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Refugee and Immigration


Refugees are an important part of the economic growth and recovery our communities need.  We have made a commitment as human beings to help them.  Don't let the support for refugees be cut from the budget.  Call your senator now and voice your support for the refugee program in the US. 



Deuteronomy 10:19 - You shall also love the stranger, for you were strangers in the land of Egypt

Matthew 25:35 - ...for I was hungry and you gave me food, I was thirsty and you gave me something to drink, I was a stranger and you welcomed me...

 Hebrews 13:1-2 - Let mutual love continue. Do not neglect to show hospitality to strangers, for by doing that some have entertained angels without knowing it.

The story of scripture is a story of people on the move toward new horizons.  It is a story of people who grow, mingle with new cultures and take on new characteristics.  It is a story of continued hopes for a better future.  It also is a story of God interening in people's lives and sending people out to new places when life begins to look too comfortable, too routine, too full of pleasures or too weighed down with sin.

In the Old Testament:
Adam and Eve were sent from the Garden to begin again in a new place.
Noah and his family also were called to begin society anew in a new place.
God sent Abraham and Sarah out to a new land.
Joseph was sold into Egypt, he learned to adjust to a new culture.  Then, when there was a great famine, Jacob, his sons, and their families came to Egypt seeking refuge.
When Jacob's descendants had been turned into slaves in Egypt, God called Moses to lead the Hebrew children out of their slavery and into a new period of wandering in the wilderness.

In the New Testament:
Joseph, Mary and Jesus became refugees when they fled to Egypt to escape the murderous wrath of Herod.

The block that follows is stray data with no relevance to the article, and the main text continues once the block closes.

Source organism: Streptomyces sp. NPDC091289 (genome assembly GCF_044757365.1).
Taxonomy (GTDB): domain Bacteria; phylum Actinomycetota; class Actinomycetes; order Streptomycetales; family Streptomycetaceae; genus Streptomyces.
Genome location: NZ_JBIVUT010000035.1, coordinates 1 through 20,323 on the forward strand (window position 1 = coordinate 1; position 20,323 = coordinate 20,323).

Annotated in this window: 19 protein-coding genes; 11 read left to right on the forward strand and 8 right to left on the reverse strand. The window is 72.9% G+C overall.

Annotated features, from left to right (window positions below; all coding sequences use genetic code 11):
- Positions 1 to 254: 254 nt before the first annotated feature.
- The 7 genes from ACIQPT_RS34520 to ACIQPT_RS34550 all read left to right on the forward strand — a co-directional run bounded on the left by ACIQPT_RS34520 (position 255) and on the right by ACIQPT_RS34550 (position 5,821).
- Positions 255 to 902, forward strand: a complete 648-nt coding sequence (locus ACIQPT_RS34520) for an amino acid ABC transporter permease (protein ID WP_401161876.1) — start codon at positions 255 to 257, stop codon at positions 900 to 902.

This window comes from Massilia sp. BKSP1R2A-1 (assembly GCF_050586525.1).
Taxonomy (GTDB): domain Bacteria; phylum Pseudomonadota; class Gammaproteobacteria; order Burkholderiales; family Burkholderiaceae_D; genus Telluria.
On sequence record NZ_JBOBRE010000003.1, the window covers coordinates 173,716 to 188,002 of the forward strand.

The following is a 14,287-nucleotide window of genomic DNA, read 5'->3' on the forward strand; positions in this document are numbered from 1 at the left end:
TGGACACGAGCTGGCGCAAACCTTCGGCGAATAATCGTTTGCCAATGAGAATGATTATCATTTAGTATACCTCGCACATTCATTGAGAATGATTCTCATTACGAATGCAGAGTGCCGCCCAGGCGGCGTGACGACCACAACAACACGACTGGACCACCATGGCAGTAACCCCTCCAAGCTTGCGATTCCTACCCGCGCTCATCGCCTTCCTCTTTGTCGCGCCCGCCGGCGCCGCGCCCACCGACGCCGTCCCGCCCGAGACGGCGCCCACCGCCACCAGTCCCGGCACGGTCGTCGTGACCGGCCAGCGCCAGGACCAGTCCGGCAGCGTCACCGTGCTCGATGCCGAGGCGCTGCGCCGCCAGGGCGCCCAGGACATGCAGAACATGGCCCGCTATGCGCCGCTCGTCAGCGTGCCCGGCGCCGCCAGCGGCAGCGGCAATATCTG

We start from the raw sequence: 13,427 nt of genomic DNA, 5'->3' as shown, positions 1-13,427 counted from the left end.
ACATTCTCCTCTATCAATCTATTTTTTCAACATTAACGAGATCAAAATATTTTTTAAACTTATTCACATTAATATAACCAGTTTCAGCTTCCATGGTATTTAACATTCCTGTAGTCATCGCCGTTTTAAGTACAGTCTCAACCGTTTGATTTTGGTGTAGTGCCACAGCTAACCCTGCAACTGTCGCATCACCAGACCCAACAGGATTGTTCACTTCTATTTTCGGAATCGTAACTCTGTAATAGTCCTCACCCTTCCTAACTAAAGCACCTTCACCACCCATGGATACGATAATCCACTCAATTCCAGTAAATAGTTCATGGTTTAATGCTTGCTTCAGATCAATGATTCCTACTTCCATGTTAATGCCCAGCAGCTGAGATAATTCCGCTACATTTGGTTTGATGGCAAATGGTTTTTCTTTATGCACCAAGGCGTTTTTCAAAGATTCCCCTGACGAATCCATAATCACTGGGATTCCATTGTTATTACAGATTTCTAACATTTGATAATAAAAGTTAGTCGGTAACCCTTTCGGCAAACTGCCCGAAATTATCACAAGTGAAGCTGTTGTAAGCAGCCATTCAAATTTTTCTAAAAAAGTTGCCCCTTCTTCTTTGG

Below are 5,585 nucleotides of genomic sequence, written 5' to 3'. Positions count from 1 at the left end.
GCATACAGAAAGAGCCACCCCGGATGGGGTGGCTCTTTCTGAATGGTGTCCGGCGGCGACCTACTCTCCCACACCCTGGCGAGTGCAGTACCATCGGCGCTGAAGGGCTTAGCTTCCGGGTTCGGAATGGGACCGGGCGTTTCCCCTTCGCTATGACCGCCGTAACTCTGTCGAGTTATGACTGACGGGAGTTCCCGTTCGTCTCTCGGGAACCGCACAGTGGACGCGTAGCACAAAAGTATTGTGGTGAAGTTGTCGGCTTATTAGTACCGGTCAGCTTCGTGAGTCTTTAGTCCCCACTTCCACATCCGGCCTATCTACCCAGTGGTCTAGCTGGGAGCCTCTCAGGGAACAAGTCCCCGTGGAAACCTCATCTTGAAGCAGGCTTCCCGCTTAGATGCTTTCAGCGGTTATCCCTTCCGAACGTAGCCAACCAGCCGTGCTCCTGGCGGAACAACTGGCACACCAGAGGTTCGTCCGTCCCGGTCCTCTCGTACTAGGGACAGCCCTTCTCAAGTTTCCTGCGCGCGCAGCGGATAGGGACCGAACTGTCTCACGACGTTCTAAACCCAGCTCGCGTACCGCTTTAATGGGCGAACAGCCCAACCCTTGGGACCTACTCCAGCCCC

Jesus became a wandering preacher and teacher and he taught his followers that when they fed the hungry, gave drink to the thristy, and welcomed the stranger, they were meeting God.
Jesus explicitly showed kindness and respect to the downcast strangers of his day when he reached out to the Samaritan woman at the well and told the parable of the Good Samaritan.

In our own time:
People continue to move, often forcibly because of crisis and political upheaval.  Some of these families and individuals come to Kentucky.  If we are to be faithful to our biblical heritage and to do what Jesus would do, we will respond with welcoming hands to refugees and immigrants.  As individuals, groups within congregations, or as entire congregations we can cooperate to welcome new folks around us.

The Justice Team has sponsored workshops in the past on refugee resettlement and has recognized at Annual Conference those congregations that help to welcome new families to Kentucky.


Online Tools:

Several organizations serve as resources to the United Methodists and others in Kentucky who have a welcoming heart:

Catholic Charities:  http://www.cclou.org/

Church World Service:  http://www.cclou.org/

Kentucky Refugee Ministries:  http://www.kyrm.org/

The United Methodist background document on immigration and refugee issues, updated by the 2008 General Conference:  http://www.umc.org/site/apps/ninet/content2.aspx?c=lwL4KnN1Lth&b=4951419&ct=6481119¬oc=1%20

A good biblical background document on immigration/refugee concerns; it contains a wealth of scriptural references; published in 2007 by the Christian Church (Disciples of Christ):  http://www.oikoumene.org/uploads/tx_wecdiscussion/03WhatDoesBibleSay.pdf 

From Church World Service (a preview clip from the longer video "A Future with Hope"):  http://www.youtube.com/watch?v=Vz4RQ0bx3iY

UMCOR Refugee Newsletter:  January/February 2011